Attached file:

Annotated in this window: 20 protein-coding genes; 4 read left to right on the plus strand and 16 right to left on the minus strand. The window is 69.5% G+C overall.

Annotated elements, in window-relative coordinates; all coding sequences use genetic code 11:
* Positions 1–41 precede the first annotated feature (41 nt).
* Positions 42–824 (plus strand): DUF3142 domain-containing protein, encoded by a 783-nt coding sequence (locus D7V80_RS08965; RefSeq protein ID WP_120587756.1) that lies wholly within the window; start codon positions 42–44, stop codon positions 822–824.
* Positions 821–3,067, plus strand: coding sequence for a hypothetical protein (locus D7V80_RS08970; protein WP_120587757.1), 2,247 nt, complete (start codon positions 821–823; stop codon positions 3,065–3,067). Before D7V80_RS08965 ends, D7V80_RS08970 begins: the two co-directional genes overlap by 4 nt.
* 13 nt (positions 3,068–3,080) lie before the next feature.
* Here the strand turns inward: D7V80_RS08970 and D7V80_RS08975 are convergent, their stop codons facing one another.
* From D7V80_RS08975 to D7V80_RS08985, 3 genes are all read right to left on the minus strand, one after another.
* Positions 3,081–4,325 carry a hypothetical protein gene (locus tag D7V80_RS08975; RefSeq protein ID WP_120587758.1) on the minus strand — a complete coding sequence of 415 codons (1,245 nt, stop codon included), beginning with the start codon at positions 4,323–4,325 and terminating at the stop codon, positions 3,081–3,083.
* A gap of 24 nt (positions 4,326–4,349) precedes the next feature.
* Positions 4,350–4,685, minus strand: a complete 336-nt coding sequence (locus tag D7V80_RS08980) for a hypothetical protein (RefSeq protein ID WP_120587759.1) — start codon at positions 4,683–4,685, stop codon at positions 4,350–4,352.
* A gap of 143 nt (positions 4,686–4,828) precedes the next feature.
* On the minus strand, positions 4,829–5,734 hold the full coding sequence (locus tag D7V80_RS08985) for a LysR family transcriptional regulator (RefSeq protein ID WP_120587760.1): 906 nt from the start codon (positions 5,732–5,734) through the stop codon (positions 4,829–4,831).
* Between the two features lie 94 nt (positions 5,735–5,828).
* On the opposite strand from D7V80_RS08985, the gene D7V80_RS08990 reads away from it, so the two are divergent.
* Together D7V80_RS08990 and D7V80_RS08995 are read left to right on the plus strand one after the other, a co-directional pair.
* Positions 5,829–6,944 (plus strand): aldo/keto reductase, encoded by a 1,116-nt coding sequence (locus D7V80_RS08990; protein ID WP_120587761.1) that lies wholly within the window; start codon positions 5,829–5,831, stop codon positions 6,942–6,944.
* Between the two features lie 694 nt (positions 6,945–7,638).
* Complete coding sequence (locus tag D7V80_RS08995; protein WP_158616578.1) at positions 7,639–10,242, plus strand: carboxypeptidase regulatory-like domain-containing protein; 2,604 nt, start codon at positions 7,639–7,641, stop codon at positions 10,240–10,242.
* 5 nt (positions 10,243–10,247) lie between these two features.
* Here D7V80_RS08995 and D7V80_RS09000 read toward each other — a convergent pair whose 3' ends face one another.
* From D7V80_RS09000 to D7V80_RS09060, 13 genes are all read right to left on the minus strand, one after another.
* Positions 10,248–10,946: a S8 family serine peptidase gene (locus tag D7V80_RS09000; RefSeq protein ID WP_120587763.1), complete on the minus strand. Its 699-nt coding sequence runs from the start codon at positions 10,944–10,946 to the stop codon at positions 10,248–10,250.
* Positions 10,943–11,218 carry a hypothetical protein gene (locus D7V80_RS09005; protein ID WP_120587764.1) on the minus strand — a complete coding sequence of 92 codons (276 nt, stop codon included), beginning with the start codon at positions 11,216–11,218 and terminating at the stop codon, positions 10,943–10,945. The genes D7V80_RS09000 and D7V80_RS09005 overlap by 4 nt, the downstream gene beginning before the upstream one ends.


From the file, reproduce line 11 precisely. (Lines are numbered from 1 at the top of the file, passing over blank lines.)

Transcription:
* Positions 4,350–4,685, minus strand: a complete 336-nt coding sequence (locus tag D7V80_RS08980) for a hypothetical protein (RefSeq protein ID WP_120587759.1) — start codon at positions 4,683–4,685, stop codon at positions 4,350–4,352.